About The Khipu Field Guide

The Khipu Field Guide Affiliates

This site started in early 2020 as a way of escaping the tedium of Covid-19. In late 2020, khipu scholar and historian Manuel Medrano joined me while he was finishing his first stint at Harvard. Then Kylie Quave, another trained khipu scholar, joined our efforts and brought in the Andean scholar Di Hu. This year we became 5!, with the wonderful addition of Australian data scientist Karen Thompson.

I am indebted to these four scholars who have aided in the creation of this Field Guide and whom I now call teammates:

  • Manuel Medrano who has helped guide me along this journey, and whom I now call “Khumpay”.
    Kusami kanki Manny. Añay.
  • Kylie Quave who has provided help, feedback, khipus!!, and connections when needed most. Añaypas.
  • Di Hu who has asked the right questions, at the right time, and taught me so much about Andean history. Añaypas.
  • Karen Thompson who has diligently and brilliantly reworked much of the Ascher khipu data, and the Hugo Peyrera data to bring the original Harvard KDB data in sync with Marcia and Robert Ascher’s original databooks and Peyrera’s original sources.

I am also indebted to:

  • Sabine Hyland who has so inspired me so much, and who has been unquestioningly generous with her wisdom and support, and for her khipus! Añaypas Yachachiq.
  • Jon Clindaniel who was one of the first archaeologists/computational anthropologists to use modern data science techniques on khipus. Jon’s support has been invaluable in the production of this field guide.

About the Field Guide

Inka khipus remain one of the world’s last undeciphered historical mediums. Are they writing? or just record-keeping? What do they mean? We admire the Arabs who brought us the concepts of 0 and base 10, and replaced Roman mathematics. The Inkas did that also. We admire the Romans who conquered a continent. The Inkas did that also. I could keep going but you get the idea. As an American immigrant, I am painfully aware, how notably blind “western civilization” is to the accomplishments of our South American neighbors.

The Inka’s unique approach to communication, using cloth as a medium, has fascinated me for much of my adult life. As a child I loved to read books about scripts and symbols’s - I reveled in Herman Hesse’s The Glass Bead Game, and could easily transport myself into the role of a novitiate monk - building universes on symbols represented by glass beads. The patterns of chess became my first “glass bead game.” and then the delightful inventions of algebra and calculus. As a young unemployed architect, I read with fascination, and a little bit of envy, the story of British architect Michael Ventris. Ventris built on the work of Alice Kober to decipher the Mycenaean Greek script Linear B. As an adult, I have been amazed at how rapidly 2000 years of Mayan writing have became understood in a mere 50 years. It is an incredibly moving thing to hear Linda Schele recite the history of a people from a thousand years ago, in their own language.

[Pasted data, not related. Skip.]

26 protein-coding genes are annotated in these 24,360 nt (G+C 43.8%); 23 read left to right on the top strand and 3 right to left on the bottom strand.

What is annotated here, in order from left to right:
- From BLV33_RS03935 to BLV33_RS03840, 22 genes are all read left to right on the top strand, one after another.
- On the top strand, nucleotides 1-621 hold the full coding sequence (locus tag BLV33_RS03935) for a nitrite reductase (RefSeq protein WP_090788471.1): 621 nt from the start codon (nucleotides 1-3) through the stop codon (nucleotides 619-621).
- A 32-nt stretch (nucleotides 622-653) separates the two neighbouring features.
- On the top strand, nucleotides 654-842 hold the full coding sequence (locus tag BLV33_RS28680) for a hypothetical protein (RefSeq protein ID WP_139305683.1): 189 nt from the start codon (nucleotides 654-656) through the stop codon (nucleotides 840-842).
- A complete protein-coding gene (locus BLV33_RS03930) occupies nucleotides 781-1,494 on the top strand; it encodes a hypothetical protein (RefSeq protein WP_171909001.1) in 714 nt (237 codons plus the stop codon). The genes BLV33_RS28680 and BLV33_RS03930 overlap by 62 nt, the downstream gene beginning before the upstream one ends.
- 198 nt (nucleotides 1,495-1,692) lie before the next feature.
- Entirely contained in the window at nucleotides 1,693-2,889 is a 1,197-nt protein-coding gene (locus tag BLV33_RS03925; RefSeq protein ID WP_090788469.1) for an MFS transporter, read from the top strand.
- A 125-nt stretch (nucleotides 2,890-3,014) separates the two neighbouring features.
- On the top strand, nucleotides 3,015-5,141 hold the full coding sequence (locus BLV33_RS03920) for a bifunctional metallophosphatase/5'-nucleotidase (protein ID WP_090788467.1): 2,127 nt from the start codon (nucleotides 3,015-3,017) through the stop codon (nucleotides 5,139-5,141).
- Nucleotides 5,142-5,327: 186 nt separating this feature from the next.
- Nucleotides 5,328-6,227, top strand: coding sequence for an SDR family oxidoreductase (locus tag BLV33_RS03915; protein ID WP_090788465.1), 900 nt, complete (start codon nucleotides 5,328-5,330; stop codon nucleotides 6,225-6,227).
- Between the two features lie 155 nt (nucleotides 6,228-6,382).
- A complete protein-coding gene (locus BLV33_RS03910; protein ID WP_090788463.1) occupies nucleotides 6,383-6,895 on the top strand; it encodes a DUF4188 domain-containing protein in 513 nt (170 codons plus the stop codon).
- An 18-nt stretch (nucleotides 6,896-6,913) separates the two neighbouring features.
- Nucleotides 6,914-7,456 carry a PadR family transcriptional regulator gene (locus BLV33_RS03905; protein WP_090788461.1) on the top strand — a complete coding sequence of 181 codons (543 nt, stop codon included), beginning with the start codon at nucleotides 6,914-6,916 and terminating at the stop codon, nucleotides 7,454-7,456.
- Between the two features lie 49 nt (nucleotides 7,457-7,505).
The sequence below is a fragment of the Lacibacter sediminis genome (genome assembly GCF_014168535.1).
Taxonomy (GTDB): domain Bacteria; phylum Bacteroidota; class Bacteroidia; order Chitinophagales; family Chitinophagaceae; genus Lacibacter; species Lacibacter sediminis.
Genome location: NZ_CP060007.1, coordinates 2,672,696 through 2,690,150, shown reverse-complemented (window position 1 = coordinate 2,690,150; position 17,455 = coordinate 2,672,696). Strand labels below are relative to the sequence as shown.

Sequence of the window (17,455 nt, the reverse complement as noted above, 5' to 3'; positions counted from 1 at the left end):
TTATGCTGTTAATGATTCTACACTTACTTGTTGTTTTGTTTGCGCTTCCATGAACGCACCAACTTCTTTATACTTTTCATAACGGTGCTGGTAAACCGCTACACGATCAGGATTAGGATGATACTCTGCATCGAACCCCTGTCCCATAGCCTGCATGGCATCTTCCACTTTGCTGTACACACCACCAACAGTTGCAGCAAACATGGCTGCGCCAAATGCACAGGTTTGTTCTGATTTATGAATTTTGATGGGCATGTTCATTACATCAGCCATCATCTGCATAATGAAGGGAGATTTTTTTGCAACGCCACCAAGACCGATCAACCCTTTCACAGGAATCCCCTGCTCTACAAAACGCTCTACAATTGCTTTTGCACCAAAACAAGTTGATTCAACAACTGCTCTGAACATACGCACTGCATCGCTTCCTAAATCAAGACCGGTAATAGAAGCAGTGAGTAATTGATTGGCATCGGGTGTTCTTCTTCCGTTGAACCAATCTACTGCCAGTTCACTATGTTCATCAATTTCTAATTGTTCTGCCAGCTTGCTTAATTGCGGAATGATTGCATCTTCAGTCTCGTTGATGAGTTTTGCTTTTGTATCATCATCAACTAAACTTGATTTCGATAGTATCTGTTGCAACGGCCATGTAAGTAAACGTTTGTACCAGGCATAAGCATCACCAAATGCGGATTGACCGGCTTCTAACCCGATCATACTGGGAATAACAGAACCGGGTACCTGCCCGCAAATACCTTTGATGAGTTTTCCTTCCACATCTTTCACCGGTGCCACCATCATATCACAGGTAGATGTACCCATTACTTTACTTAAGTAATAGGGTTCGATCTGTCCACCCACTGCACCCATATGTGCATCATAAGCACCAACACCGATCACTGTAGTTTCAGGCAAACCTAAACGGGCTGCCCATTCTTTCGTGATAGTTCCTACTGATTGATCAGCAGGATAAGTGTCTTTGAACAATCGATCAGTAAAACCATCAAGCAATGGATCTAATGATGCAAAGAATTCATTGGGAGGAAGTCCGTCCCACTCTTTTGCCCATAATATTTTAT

In high school, I picked up Ascher’s Mathematics of the Incas - Code of the Quipu in a Berkeley California bookstore. After a quick read, it sat on my bookshelf waiting to inspire me again. For the last thirty years I have worked in the field of Natural Language Processing (NLP). We used to call it Computational Linguistics, but frankly we were never very good linguists, and Natural Language Processing is a humbler and more accurate term. We’re the idiot savants that provide the 21st century equivalent of the secretarial pool. Every once in a while, I’d think, gee - could I apply everything I’m learning in NLP to khipu decipherment? Then a few years ago I met a professor in Ecuador, and I started learning Quechua, and before I knew it … I had become a knot-head.

In the last 70 years, decipherment has become a community activity. Everyone contributes some little tiny thing, and then all of a sudden - !!!WHAM!!! a key synthesis emerges from all those little things. Any language dreamer dreams that they might be The One, who after enough hard work, gains an insight that changes directions. But the truth is, we dreamers… (yes, I’m one)…, we dreamers are content if we are able to contribute one tiny thing. This, perhaps, is my one tiny thing (or two… or three…).

Project Phases

This is a large project. As such it is divided into three phases: